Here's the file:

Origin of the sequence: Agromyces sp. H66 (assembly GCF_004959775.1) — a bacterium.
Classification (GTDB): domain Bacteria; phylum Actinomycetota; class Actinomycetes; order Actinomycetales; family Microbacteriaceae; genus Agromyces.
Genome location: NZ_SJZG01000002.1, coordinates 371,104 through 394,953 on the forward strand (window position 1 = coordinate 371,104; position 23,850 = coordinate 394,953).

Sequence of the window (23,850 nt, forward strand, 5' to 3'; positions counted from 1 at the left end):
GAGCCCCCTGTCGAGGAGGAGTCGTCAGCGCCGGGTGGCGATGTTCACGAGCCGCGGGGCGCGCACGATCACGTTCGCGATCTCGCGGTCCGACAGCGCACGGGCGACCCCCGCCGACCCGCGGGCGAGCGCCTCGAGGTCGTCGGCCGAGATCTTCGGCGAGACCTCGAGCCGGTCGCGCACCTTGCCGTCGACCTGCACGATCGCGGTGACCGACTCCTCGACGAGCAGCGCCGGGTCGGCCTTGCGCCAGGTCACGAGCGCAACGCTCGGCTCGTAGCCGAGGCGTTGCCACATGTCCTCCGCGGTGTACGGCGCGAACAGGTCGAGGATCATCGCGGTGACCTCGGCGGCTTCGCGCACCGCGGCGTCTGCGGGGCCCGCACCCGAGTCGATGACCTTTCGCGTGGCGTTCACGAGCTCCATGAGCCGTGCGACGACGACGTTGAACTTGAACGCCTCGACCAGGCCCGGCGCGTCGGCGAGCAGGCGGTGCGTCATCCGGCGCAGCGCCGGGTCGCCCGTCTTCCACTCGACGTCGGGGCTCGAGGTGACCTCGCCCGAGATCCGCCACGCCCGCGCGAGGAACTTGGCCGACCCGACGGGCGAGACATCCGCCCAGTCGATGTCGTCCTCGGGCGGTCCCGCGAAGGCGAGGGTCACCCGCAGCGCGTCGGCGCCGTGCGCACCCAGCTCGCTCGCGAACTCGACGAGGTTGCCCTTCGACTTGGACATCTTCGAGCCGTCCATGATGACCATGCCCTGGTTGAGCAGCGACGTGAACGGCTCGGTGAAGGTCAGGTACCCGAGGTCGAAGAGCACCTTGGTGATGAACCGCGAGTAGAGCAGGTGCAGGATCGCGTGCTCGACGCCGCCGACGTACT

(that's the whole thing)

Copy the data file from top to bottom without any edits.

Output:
Origin of the sequence: Agromyces sp. H66 (assembly GCF_004959775.1) — a bacterium.
Classification (GTDB): domain Bacteria; phylum Actinomycetota; class Actinomycetes; order Actinomycetales; family Microbacteriaceae; genus Agromyces.
Genome location: NZ_SJZG01000002.1, coordinates 371,104 through 394,953 on the forward strand (window position 1 = coordinate 371,104; position 23,850 = coordinate 394,953).

Sequence of the window (23,850 nt, forward strand, 5' to 3'; positions counted from 1 at the left end):
GAGCCCCCTGTCGAGGAGGAGTCGTCAGCGCCGGGTGGCGATGTTCACGAGCCGCGGGGCGCGCACGATCACGTTCGCGATCTCGCGGTCCGACAGCGCACGGGCGACCCCCGCCGACCCGCGGGCGAGCGCCTCGAGGTCGTCGGCCGAGATCTTCGGCGAGACCTCGAGCCGGTCGCGCACCTTGCCGTCGACCTGCACGATCGCGGTGACCGACTCCTCGACGAGCAGCGCCGGGTCGGCCTTGCGCCAGGTCACGAGCGCAACGCTCGGCTCGTAGCCGAGGCGTTGCCACATGTCCTCCGCGGTGTACGGCGCGAACAGGTCGAGGATCATCGCGGTGACCTCGGCGGCTTCGCGCACCGCGGCGTCTGCGGGGCCCGCACCCGAGTCGATGACCTTTCGCGTGGCGTTCACGAGCTCCATGAGCCGTGCGACGACGACGTTGAACTTGAACGCCTCGACCAGGCCCGGCGCGTCGGCGAGCAGGCGGTGCGTCATCCGGCGCAGCGCCGGGTCGCCCGTCTTCCACTCGACGTCGGGGCTCGAGGTGACCTCGCCCGAGATCCGCCACGCCCGCGCGAGGAACTTGGCCGACCCGACGGGCGAGACATCCGCCCAGTCGATGTCGTCCTCGGGCGGTCCCGCGAAGGCGAGGGTCACCCGCAGCGCGTCGGCGCCGTGCGCACCCAGCTCGCTCGCGAACTCGACGAGGTTGCCCTTCGACTTGGACATCTTCGAGCCGTCCATGATGACCATGCCCTGGTTGAGCAGCGACGTGAACGGCTCGGTGAAGGTCAGGTACCCGAGGTCGAAGAGCACCTTGGTGATGAACCGCGAGTAGAGCAGGTGCAGGATCGCGTGCTCGACGCCGCCGACGTACT